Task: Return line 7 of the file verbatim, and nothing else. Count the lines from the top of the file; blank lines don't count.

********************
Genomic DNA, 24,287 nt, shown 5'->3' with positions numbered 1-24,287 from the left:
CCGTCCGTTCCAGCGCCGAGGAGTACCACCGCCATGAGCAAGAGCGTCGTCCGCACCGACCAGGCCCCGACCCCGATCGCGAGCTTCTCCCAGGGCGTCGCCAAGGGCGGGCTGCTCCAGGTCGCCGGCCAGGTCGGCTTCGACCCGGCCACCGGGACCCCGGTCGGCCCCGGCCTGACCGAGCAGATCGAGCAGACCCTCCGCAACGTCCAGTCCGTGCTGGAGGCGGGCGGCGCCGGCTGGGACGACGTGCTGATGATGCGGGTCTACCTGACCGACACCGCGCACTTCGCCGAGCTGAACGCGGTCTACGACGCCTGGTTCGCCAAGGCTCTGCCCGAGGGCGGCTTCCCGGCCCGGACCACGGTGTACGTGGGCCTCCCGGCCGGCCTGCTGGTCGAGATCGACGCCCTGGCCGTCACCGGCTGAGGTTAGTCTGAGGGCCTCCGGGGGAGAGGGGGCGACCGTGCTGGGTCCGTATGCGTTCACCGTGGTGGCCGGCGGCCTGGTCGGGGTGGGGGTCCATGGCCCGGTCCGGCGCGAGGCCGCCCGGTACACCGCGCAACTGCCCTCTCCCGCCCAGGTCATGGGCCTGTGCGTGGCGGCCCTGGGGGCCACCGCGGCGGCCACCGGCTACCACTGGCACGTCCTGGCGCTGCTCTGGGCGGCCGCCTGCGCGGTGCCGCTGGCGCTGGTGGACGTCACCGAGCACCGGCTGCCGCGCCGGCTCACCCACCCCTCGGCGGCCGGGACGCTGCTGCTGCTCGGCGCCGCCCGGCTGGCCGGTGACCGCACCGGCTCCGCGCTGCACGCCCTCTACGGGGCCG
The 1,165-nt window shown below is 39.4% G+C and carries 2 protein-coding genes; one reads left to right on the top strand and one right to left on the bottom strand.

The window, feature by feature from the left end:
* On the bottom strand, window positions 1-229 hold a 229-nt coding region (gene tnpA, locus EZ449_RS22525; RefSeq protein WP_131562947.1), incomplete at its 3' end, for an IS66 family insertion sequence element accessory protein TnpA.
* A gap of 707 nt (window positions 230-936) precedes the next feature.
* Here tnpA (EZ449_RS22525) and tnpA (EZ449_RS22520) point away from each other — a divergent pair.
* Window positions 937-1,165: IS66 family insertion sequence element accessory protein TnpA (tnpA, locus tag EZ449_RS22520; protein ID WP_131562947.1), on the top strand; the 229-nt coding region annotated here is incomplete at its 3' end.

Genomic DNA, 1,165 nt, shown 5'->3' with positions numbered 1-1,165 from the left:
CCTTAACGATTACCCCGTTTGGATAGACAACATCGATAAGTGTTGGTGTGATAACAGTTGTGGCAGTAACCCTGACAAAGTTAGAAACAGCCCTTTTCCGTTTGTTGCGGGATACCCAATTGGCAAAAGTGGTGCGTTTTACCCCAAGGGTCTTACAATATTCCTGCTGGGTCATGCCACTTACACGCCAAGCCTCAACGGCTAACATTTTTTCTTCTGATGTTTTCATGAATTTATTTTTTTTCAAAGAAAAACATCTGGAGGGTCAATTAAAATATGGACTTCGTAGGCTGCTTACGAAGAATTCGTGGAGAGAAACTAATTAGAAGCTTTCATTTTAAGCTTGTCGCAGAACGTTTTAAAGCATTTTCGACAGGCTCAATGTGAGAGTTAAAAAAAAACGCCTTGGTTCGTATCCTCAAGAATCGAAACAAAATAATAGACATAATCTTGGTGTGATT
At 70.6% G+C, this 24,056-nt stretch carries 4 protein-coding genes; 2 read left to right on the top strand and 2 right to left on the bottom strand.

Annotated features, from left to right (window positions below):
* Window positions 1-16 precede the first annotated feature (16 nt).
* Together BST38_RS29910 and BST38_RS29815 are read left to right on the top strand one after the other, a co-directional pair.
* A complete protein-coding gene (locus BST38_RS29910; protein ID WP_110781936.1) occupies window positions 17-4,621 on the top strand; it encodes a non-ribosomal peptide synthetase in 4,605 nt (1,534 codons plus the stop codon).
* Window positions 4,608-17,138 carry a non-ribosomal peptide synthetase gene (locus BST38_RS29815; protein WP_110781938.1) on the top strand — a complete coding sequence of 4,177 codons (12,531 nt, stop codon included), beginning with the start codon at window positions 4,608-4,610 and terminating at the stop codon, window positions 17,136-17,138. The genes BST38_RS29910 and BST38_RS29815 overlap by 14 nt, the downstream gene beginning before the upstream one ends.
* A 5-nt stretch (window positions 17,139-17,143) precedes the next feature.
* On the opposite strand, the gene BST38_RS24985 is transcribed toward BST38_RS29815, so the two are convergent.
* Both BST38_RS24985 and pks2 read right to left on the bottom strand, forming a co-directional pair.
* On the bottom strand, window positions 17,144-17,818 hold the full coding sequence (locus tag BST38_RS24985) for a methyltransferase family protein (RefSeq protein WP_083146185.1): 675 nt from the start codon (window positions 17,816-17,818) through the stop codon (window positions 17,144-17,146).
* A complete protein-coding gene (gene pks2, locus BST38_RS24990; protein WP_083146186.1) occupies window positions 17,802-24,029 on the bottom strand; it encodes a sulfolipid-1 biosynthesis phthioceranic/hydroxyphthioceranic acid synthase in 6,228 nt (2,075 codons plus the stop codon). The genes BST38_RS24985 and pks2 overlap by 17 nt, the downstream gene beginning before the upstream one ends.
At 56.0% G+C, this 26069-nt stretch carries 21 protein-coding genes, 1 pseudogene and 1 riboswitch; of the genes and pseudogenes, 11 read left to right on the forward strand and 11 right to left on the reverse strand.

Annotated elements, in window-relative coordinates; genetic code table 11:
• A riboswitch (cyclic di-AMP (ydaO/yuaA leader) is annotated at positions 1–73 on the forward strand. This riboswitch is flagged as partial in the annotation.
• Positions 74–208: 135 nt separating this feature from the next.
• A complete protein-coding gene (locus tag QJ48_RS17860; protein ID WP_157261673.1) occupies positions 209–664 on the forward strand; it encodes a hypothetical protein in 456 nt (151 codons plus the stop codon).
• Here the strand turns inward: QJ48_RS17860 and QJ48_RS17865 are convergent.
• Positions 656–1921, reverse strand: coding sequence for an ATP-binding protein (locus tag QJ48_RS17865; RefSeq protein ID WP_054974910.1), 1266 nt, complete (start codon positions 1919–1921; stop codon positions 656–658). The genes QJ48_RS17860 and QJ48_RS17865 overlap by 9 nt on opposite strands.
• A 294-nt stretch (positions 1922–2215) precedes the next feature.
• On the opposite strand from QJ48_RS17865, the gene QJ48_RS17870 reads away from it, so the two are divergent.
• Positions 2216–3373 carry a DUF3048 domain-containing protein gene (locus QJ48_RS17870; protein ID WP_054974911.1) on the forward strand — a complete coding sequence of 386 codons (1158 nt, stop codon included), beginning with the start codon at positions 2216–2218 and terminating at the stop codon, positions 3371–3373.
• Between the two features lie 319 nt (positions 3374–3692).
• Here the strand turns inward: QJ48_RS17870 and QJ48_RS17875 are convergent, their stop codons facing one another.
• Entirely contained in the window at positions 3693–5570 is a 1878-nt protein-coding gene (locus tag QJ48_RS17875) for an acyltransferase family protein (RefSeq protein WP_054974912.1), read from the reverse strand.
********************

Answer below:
* Here tnpA (EZ449_RS22525) and tnpA (EZ449_RS22520) point away from each other — a divergent pair.